World Youth Skill Day: how can we help the youth build work skills

Since 2014, 15 July marks the World Youth Skills Day, a day dedicated to celebrating the importance of equipping young people with the skills to engage in the world of work and entrepreneurship; The theme of this year is: "Learning and skills for life, work, and sustainable development".

This year's celebration of World Youth Skills Day focuses on the efforts made to address the socio-economic recovery that our society has experienced since the COVID-19 crisis. Inequality in education, exponential technological development, poverty. These issues did not emerge with the pandemic but were exacerbated by it, and young people have been heavily impacted, both in their education and in their entry into the world of work.

One of the relevant questions to ask is whether the education that young people are currently receiving is relevant and in line with the world of tomorrow. Although many young people graduate and complete their studies successfully, many are faced with job opportunities that do not match their qualifications. In an ever-changing world, it is important to understand its codes and to keep abreast of the new technologies and changes that structure our society.

However, how can we help them to succeed?

Young people continue to share their concerns about the state of their future. These concerns are ecological, economic, and social. They feel that they are not adequately armed to face their future and confide that the authorities do not seem to hear the alarm bells they are ringing.

The help we need to give them must be holistic; considering the socio-economic situation of the young person is crucial. Poverty can be a barrier to education, gender can be an obstacle to education, not to mention the environmental consequence. It is therefore essential to identify where the young person is and how we can help them.

The recent Recovering Learning report, jointly published by UNICEF and the Education Commission, emphasises the need to improve the monitoring of progress in skills development, particularly in light of the global priority of restoring education in response to the disruption caused by the pandemic.

A bridge between schools and ministries of education

As a non-profit organisation working in the field of education, developing the skills of young people and teachers is a top priority for European Schoolnet. With the help of its network of 34 Ministries of Education, the organisation is fully committed to strengthening the exchange between school communities and policymakers to bring innovation in teaching and learning and facilitate access to digital resources.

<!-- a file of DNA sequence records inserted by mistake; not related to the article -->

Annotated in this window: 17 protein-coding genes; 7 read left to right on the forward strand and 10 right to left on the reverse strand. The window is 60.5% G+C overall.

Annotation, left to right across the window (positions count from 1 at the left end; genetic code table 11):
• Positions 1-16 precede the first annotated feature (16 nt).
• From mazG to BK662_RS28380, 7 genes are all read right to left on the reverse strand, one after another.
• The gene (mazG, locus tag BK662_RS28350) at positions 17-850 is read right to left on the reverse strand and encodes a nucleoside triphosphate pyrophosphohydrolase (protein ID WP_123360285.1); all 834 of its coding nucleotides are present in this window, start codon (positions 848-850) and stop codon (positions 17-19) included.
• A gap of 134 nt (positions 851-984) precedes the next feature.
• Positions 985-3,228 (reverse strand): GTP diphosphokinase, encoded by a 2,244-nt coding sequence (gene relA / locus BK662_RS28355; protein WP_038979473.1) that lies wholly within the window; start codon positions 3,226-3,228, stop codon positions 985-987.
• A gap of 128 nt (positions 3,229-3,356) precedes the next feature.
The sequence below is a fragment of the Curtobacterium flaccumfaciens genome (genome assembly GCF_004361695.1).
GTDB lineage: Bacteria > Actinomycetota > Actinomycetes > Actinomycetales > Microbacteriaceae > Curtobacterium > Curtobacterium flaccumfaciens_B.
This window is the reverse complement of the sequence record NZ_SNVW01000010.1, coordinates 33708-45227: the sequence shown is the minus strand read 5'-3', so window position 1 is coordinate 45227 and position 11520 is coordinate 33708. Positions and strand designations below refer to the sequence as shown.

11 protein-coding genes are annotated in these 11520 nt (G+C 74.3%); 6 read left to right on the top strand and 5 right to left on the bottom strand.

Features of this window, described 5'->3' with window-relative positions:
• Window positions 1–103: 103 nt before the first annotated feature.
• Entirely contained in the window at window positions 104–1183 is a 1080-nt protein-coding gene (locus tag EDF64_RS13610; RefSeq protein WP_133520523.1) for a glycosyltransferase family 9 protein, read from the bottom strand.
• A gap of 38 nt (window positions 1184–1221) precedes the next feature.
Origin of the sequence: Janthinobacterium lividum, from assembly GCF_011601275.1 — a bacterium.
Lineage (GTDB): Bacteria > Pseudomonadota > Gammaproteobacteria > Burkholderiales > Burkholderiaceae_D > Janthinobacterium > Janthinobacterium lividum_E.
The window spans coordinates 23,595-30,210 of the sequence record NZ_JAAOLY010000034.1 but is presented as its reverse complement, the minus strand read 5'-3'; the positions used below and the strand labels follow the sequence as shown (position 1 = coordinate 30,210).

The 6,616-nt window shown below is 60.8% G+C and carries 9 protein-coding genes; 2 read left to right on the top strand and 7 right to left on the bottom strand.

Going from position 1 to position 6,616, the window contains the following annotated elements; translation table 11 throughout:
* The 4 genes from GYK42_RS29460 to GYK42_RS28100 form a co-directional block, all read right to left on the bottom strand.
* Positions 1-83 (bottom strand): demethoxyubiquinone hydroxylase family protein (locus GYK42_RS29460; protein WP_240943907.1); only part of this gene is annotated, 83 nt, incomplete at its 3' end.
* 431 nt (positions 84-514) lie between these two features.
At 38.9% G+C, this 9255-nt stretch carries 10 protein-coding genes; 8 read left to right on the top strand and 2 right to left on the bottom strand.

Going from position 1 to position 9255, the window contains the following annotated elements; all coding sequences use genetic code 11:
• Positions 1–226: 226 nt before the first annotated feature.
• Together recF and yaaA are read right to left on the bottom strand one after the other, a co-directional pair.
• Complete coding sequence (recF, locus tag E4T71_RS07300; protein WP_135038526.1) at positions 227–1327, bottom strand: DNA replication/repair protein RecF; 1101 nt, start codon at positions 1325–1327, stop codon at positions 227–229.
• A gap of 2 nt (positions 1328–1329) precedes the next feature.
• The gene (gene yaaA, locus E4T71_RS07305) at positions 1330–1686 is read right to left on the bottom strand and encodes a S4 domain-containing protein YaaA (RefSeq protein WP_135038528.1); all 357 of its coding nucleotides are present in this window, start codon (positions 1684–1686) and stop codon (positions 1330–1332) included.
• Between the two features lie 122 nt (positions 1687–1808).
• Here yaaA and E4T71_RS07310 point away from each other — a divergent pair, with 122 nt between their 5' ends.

Projects and studies that make sense in the digital age

The Path to the Digital Decade must be a joint effort. European Schoolnet, with the support of the European Commission, has set up several projects to help citizens, including young people, cultivate their digital literacy. The jobs of the future require increased knowledge of new technologies and media literacy.

Being a Millennial or Gen Z does not make someone an expert in technology. Developing digital literacy is an asset for a young person's career development and it is also a winning ticket to getting a quality job. Through the projects "Digital Skills and Jobs platform", it is possible to gain basic knowledge of emerging technologies. Get full access to online training and learning content on topics like AI, Blockchain, robotics and many more!

Digital skills are on the one hand very important for developing young people's future, but the internet also has an influence on young people's mental health and social life. It is important to understand the harmful aspects to protect young people online. Since the pandemic, teaching and learning habits have changed. Almost everything has moved online. Young people are therefore exposed to several dangers when learning online: cyberbullying, fake news, online scams, and hypersexualised content. All of these can be a barrier to the development of their digital skills.

Projects such as Better Internet for Kids – and its youth participation strand BIK Youth, allowing young people to express their views on the use of online technologies - or ySKILLS aim to better understand how children and young people can best develop resilience to negative impacts. These projects implement access to quality content for children and young people, raise awareness and create a safe environment. Overall, the mission is to foster the exchange of knowledge, expertise, resources, and best practices between key stakeholders: policymakers, parents and the school community.

Helping young people integrate into the world of work and develop their skills to adapt to a changing society requires the help of all. We must listen to their needs and propose initiatives that consider their economic and social reality. Labour markets are tightening and our dependence on new technologies is increasing. "We need to meet the demand by developing technologically literate people who can make the most of the potential that technology has to offer, and by developing the next generation of technologically literate people who are about to become the new digital workforce".